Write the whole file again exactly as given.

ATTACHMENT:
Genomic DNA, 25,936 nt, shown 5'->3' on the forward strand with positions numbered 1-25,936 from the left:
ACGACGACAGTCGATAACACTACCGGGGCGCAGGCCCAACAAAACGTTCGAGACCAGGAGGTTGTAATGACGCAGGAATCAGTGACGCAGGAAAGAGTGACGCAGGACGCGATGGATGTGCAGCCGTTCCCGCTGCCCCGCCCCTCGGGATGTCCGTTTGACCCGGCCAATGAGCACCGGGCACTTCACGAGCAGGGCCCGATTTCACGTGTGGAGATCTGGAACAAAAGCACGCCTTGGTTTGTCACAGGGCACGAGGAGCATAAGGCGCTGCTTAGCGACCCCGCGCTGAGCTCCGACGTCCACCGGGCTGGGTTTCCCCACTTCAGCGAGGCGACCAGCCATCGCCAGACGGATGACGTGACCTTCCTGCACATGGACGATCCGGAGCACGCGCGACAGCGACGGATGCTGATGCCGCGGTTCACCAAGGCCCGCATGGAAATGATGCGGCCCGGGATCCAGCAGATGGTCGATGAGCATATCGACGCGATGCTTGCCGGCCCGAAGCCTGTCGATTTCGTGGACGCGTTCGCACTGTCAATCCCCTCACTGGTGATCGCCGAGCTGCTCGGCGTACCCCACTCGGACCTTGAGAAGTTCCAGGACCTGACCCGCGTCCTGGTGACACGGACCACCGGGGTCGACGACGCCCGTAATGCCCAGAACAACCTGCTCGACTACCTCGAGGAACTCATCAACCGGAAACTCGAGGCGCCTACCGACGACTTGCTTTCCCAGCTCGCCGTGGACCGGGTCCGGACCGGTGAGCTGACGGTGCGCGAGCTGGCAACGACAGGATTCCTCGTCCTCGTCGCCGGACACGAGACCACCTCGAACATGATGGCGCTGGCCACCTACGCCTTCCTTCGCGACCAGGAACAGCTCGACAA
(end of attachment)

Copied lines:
Genomic DNA, 25,936 nt, shown 5'->3' on the forward strand with positions numbered 1-25,936 from the left:
ACGACGACAGTCGATAACACTACCGGGGCGCAGGCCCAACAAAACGTTCGAGACCAGGAGGTTGTAATGACGCAGGAATCAGTGACGCAGGAAAGAGTGACGCAGGACGCGATGGATGTGCAGCCGTTCCCGCTGCCCCGCCCCTCGGGATGTCCGTTTGACCCGGCCAATGAGCACCGGGCACTTCACGAGCAGGGCCCGATTTCACGTGTGGAGATCTGGAACAAAAGCACGCCTTGGTTTGTCACAGGGCACGAGGAGCATAAGGCGCTGCTTAGCGACCCCGCGCTGAGCTCCGACGTCCACCGGGCTGGGTTTCCCCACTTCAGCGAGGCGACCAGCCATCGCCAGACGGATGACGTGACCTTCCTGCACATGGACGATCCGGAGCACGCGCGACAGCGACGGATGCTGATGCCGCGGTTCACCAAGGCCCGCATGGAAATGATGCGGCCCGGGATCCAGCAGATGGTCGATGAGCATATCGACGCGATGCTTGCCGGCCCGAAGCCTGTCGATTTCGTGGACGCGTTCGCACTGTCAATCCCCTCACTGGTGATCGCCGAGCTGCTCGGCGTACCCCACTCGGACCTTGAGAAGTTCCAGGACCTGACCCGCGTCCTGGTGACACGGACCACCGGGGTCGACGACGCCCGTAATGCCCAGAACAACCTGCTCGACTACCTCGAGGAACTCATCAACCGGAAACTCGAGGCGCCTACCGACGACTTGCTTTCCCAGCTCGCCGTGGACCGGGTCCGGACCGGTGAGCTGACGGTGCGCGAGCTGGCAACGACAGGATTCCTCGTCCTCGTCGCCGGACACGAGACCACCTCGAACATGATGGCGCTGGCCACCTACGCCTTCCTTCGCGACCAGGAACAGCTCGACAA